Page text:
8. #18
    Join Date
    Feb 2008
    Location
    Linuxland
    Posts
    5,275

    Default

    A soldered-on cpu also forces you to buy a new motherboard when you upgrade. That's what makes it a dick move, though I remember reading Intel backtracked on making Broadwell bga only.

  9. #19
    Join Date
    Dec 2012
    Posts
    573

    Default

    Quote Originally Posted by curaga View Post
    A soldered-on cpu also forces you to buy a new motherboard when you upgrade. That's what makes it a dick move, though I remember reading Intel backtracked on making Broadwell bga only.
    How often you upgrade CPU in a single generation? I've only ever upgraded systems after 2-3 generations, otherwise its impossible to justify.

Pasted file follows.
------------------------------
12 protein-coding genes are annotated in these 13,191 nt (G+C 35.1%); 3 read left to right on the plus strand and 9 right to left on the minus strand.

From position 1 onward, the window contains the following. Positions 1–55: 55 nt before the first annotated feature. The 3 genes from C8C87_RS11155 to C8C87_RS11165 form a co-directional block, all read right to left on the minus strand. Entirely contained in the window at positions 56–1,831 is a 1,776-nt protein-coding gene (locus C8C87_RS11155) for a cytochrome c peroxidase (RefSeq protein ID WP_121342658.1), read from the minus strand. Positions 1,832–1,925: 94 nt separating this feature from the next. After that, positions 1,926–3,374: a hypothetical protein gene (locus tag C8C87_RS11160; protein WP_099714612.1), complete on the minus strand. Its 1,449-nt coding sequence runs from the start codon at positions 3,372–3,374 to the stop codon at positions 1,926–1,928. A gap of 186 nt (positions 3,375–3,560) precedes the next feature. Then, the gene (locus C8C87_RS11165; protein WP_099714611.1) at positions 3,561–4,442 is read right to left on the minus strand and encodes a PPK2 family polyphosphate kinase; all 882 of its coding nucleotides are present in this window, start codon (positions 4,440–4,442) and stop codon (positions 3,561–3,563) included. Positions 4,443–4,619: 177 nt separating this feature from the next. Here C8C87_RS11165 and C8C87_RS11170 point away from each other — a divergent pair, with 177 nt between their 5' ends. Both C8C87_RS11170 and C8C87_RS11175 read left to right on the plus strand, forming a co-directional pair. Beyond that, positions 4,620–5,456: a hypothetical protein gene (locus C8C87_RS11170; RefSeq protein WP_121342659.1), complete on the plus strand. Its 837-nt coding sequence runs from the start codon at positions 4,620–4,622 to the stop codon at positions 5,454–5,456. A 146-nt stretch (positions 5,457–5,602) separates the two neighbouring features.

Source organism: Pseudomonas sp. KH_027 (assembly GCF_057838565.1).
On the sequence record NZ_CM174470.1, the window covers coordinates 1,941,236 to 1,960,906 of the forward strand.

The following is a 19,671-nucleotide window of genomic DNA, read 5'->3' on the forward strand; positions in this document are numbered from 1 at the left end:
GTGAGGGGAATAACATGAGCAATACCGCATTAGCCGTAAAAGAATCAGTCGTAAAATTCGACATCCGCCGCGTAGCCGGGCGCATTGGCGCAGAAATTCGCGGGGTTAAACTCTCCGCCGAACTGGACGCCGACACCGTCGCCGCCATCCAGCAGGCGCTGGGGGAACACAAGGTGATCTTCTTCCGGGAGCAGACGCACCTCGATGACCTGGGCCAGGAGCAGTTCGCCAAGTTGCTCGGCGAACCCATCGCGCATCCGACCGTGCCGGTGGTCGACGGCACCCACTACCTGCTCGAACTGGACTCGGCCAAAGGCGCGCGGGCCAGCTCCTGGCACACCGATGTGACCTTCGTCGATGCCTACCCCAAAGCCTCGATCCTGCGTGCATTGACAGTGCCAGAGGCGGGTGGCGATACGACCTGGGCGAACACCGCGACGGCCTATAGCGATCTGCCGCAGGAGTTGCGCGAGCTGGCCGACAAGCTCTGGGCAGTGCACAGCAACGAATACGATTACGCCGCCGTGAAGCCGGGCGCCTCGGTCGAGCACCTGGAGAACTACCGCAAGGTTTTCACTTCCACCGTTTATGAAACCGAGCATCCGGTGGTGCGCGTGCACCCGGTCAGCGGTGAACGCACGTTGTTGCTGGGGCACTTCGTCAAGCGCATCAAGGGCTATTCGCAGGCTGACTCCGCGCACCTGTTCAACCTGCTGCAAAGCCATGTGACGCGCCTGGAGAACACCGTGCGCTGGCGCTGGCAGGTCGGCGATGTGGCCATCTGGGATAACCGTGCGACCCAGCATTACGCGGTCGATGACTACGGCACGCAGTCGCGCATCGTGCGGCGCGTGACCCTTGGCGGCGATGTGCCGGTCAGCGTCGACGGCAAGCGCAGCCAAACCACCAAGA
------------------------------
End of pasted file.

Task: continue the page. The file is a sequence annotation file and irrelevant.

That, and once I'm done with a system I still pawn it off, either to family or on ebay. If you only upgrade a CPU you just have a (usually) perfectly fine CPU just wasting space. Unless you sell that on its own...

  10. #20
    Join Date
    Sep 2009
    Posts
    389

    Default

    A soldered-on cpu also forces you to buy a new motherboard when you upgrade. That's what makes it a dick move, though I remember reading Intel backtracked on making Broadwell bga only.
    This is a rather uneducated way to look at things. The processors generally work best with the chip sets they are designed around. For many ( but not all ) motherboard and processor combos there would be little gain from an upgrade to the next generation of processor. By the time a processor with worthwhile performance crops up you really need a new motherboard to fully leverage that processor.


    Quote Originally Posted by zanny View Post
    How often you upgrade CPU in a single generation? I've only ever upgraded systems after 2-3 generations, otherwise its impossible to justify.